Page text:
The continuing worldwide broadening of software development organisations — either with internal employees dispersed geographically or through the use of offshore outsourcers — is forcing IT operations to improve their requirements management processes.
For example, German company Lufthansa Systems, which makes revenue management systems for airlines, turned to a requirements management tool to overcome problems with communicating software requirements to internal developers working in Budapest, says Rainer Bartholdt, head of service management at Lufhansa.
The tool set, the MKS Integrity Suite from MKS, replaced a paper-based method of getting user requirements to development teams, Bartholdt says.
The company has been using the MKS integrated source-code repository and requirements management tool set for about ten months, Bartholdt says. The tool captures business and technical requirements, and then links those to developer tasks. It uses predefined workflows to notify users of changes throughout the process, he says.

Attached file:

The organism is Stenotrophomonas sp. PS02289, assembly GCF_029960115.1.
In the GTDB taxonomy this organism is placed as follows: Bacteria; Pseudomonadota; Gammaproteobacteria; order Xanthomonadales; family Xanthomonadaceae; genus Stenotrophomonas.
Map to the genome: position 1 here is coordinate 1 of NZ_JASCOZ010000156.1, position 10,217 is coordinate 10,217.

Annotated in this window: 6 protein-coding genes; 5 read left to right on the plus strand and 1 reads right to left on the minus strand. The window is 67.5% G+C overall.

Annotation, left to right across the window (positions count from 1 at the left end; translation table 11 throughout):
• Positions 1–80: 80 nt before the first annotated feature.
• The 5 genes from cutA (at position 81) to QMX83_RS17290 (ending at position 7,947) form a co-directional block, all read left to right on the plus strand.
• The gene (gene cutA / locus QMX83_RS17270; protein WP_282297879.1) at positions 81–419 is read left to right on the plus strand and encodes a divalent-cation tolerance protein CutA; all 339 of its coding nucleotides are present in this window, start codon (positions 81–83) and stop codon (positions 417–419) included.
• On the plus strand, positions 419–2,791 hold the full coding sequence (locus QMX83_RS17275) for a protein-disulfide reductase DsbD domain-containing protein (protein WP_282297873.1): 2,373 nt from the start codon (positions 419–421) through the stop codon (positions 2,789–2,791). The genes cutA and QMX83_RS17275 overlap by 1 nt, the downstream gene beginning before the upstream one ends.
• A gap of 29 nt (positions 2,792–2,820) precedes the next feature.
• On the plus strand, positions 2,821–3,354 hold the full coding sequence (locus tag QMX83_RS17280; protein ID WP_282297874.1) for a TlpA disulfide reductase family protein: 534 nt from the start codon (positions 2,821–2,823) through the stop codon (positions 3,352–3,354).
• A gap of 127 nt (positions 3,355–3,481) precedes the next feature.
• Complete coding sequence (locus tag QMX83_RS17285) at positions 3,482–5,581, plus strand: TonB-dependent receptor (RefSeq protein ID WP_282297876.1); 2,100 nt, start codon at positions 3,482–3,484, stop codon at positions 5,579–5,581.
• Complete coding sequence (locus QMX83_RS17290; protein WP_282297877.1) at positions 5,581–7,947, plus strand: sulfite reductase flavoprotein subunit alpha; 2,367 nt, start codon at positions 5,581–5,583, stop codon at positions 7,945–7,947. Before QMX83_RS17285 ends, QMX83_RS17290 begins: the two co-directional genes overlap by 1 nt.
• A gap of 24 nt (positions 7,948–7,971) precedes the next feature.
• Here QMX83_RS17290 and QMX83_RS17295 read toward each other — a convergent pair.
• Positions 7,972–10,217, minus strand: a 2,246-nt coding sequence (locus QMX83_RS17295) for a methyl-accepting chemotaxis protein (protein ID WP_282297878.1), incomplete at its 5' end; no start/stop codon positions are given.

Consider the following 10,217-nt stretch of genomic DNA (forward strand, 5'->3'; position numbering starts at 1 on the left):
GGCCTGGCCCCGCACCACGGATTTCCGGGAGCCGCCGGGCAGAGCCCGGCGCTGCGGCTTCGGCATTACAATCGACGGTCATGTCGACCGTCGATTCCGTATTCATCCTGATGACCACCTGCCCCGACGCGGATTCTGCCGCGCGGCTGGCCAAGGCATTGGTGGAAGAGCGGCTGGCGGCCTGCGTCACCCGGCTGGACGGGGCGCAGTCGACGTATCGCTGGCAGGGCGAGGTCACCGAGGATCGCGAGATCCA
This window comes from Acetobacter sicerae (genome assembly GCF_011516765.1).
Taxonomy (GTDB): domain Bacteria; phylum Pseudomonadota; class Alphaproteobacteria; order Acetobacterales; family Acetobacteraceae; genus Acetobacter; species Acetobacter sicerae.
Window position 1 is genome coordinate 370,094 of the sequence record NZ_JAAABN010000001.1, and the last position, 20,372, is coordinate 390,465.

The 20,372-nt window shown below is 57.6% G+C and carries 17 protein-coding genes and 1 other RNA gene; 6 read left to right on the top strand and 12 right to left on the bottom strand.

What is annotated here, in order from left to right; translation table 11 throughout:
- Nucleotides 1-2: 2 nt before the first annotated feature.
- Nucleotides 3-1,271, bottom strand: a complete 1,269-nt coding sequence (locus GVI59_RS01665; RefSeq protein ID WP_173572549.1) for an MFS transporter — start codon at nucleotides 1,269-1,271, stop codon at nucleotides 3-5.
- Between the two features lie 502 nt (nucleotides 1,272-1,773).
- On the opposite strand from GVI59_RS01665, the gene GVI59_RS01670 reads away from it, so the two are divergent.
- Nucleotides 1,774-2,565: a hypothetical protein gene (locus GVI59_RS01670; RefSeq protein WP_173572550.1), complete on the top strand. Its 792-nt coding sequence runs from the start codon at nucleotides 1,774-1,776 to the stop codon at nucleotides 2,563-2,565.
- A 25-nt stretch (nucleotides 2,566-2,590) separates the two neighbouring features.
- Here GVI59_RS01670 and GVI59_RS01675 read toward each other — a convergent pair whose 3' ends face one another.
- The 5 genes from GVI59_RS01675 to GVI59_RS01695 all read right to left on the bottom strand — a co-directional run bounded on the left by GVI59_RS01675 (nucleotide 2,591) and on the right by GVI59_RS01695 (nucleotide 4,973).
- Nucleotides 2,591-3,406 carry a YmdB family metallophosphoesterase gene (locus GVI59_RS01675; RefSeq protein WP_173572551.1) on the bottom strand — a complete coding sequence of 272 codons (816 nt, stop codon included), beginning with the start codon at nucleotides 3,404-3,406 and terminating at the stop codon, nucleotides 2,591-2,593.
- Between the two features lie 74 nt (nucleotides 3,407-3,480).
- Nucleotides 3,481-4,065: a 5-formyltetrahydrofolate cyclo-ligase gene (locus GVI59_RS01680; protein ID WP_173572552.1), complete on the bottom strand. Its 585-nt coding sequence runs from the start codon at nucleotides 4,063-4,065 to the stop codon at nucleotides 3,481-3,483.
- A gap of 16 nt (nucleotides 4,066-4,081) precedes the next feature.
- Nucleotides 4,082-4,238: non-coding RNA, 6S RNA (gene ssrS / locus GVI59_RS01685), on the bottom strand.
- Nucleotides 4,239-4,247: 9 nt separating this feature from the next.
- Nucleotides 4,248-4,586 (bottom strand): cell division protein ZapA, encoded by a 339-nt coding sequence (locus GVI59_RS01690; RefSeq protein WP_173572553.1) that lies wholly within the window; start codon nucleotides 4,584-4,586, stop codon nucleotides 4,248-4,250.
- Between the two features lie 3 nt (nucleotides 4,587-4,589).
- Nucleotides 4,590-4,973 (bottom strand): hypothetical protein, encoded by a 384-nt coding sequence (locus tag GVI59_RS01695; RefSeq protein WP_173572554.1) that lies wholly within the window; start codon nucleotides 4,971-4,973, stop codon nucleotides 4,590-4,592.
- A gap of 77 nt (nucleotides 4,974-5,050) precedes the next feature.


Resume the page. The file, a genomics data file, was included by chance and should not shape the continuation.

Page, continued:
“Now we have a straight connection from the high-level software requirements to the definitions of the features and the different source-code files,” he says. “It is transparent to see how requirements are being met with source code.”
When companies move development offshore, whether internally or through outsourcing, they often find that the traditional, informal methods of laying out requirements — such as in casual conversations — don’t work anymore, says Carey Schwaber, an analyst at Forrester Research.
To bridge the gap between contract developers in Chicago and India, the California State Automobile Association opted to add a simulation tool that provides business users with visual representations of the interface of a new application before any coding is done, to ensure that it meets their needs.
The association plans to use the tool for new projects starting this year, including one to develop a portal.